The Cathedral of Santiago de Compostela, like most medieval churches standing today, is a sum of its parts. It is stone piled on stone; it is glass, painting, and precious metals, and it is also the embodiment of the men who built it, the ambition and drive that they poured into it, and the many people since who have come into it to pray, to find absolution, or to leave a bit of themselves in it. Eugenio Montero Ríos is one of those men.
Born in Santiago de Compostela in 1832, Señor Montero spent his adult life in public service. He filled many roles in Spanish government, including Prime Minister, he taught law, he signed the Treaty of Paris, giving Cuba its freedom, and he was instrumental in swaying the vote to allow civil marriages in Spain in 1870. When he died in 1914, the local politicians decided to design a roughly life-sized statue to pay appropriate tribute to his memory, which in itself was a lovely idea. Something to honor this famous local jurist. However, in the light of history, it did not go entirely according to plan. They decided the best place to remember Señor Montero was smack in the middle of the Plaza Alfonso XII, now called the Obradoiro, which sits smack in the front of the Cathedral in a giant-sized plaza. Nearly every art association in Spain cried out that the very idea of planting a statue in the most magnificent of plazas in Spain was an affront. Yet little of the outcry, if any, addressed his political views or his career as a well-respected civil servant.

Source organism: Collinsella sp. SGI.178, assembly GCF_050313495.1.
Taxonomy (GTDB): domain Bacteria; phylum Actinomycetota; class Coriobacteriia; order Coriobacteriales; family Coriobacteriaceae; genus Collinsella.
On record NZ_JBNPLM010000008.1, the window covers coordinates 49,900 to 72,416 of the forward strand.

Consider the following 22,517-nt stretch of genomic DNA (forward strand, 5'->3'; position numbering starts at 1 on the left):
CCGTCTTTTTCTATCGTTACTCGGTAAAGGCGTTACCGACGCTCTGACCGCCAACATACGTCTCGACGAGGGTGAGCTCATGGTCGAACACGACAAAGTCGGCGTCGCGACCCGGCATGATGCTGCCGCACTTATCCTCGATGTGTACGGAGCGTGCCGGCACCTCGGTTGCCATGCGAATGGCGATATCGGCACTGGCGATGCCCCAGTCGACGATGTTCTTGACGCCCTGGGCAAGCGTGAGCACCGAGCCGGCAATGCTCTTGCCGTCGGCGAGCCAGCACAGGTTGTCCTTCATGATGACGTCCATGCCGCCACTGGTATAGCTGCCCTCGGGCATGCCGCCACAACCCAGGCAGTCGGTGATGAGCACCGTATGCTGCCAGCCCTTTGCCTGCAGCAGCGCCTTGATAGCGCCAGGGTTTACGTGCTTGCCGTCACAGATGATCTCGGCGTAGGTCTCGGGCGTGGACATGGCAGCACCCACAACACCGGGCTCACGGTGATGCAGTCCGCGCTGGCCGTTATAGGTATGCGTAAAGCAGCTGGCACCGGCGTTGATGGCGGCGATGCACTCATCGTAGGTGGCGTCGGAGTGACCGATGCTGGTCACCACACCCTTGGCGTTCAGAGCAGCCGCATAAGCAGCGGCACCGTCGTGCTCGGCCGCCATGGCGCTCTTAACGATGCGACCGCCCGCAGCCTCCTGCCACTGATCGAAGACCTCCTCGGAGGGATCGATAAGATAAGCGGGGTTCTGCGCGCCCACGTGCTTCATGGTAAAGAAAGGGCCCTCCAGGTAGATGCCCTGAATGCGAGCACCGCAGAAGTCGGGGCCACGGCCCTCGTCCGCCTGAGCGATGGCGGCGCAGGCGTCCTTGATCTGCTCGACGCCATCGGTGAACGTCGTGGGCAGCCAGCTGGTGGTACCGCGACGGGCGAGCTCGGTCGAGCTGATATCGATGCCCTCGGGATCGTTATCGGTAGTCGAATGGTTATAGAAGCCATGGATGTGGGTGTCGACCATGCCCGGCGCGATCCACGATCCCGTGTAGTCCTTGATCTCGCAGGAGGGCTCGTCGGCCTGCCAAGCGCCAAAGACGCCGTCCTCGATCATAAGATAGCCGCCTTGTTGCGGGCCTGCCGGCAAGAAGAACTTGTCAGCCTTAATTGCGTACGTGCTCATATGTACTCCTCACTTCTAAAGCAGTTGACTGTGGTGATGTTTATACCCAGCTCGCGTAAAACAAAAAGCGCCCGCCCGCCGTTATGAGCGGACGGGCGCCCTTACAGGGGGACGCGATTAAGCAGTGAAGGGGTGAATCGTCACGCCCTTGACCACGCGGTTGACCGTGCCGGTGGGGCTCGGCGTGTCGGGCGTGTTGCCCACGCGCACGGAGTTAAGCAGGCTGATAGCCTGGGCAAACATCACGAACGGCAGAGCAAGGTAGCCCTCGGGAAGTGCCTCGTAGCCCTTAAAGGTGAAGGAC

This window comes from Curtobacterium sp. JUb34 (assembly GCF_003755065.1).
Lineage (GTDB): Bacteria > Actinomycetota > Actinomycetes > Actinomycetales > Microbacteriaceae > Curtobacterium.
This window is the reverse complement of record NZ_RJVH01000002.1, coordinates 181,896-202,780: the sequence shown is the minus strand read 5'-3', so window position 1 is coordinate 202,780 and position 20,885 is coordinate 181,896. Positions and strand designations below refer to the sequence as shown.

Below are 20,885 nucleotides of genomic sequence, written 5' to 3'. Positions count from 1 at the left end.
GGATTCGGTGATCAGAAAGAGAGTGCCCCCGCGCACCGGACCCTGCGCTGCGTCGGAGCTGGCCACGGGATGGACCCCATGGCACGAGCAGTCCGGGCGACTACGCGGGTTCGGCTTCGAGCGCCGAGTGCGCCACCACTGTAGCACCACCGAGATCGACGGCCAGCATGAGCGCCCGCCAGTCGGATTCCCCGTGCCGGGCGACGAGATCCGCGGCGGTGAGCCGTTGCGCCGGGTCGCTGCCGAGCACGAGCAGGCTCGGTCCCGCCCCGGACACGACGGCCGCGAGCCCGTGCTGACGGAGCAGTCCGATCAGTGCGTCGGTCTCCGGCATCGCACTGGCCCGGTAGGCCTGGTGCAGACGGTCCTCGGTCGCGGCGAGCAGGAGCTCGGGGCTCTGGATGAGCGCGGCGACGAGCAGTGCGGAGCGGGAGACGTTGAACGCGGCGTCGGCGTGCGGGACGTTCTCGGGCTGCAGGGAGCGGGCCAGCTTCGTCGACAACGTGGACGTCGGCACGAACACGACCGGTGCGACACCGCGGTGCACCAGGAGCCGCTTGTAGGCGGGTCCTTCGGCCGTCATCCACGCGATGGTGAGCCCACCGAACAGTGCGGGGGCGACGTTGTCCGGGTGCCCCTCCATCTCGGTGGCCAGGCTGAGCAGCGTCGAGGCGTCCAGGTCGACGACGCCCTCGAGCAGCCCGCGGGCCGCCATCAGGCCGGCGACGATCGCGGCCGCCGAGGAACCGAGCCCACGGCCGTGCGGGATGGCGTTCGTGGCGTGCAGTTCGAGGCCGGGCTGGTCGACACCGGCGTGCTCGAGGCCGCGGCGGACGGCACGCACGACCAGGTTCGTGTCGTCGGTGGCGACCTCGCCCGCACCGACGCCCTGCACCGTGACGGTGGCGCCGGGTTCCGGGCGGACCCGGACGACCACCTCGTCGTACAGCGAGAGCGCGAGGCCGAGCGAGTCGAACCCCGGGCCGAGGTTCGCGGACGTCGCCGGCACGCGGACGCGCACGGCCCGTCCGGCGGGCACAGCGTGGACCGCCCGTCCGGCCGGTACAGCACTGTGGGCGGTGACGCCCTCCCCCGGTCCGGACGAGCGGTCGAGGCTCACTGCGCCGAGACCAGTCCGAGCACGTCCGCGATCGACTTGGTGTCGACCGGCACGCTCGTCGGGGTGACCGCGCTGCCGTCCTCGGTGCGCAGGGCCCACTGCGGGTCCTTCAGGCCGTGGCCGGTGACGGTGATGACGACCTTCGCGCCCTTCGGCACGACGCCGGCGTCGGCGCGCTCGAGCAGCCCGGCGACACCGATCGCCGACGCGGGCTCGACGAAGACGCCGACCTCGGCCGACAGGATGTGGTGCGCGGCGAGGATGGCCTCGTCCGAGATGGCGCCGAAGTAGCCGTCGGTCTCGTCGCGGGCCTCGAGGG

The mayor cajoled Montero’s widow, saying everyone really loved the idea. A prominent sculptor, Mariano Benlliure y Gil (1862-1947), was commissioned to produce it, announcing he would forego his salary, and the thing was unveiled on St. James’ Day in 1916, barely two years after Montero’s death. The bronze, robed, standing portrait was left out in the middle of the square for all to see – how terribly small it was. Luis Mariscal, who accompanied the Spanish poet Federico Garcia Lorca on a tour of the cathedral that following October, called it “insignificant,” and he imagined a day in the future when “you might wander around the Obradoiro looking for a trace of that statue that went up on a bad day in the 20th century.” The then 18-year old Garcia Lorca called it “hateful spit on the Baroque façade of the Cathedral.”
Mariscal was something of a fortune teller, for the thing was only there for the next 12 years before being unceremoniously removed to what is in effect the Siberia of Compostela – the Plaza Mazarelos, where he stands today, visited more by local pigeons than political historians or civil marriage aficionados, I would imagine. He is missing some bits because vandals have now twice pulled off the side pieces that define the base. As recently as this past February, someone made off with a bit of sculpture to the continuing outrage of the keepers of the Benlliure fan website who demanded better protection for Benlliure’s important artwork. The original base featured four corner allegorical sculptures: Law, Faith, Science, and Charity. Some years ago, someone noticed he was missing the allegory of Science. Now he is also missing the allegory of Faith.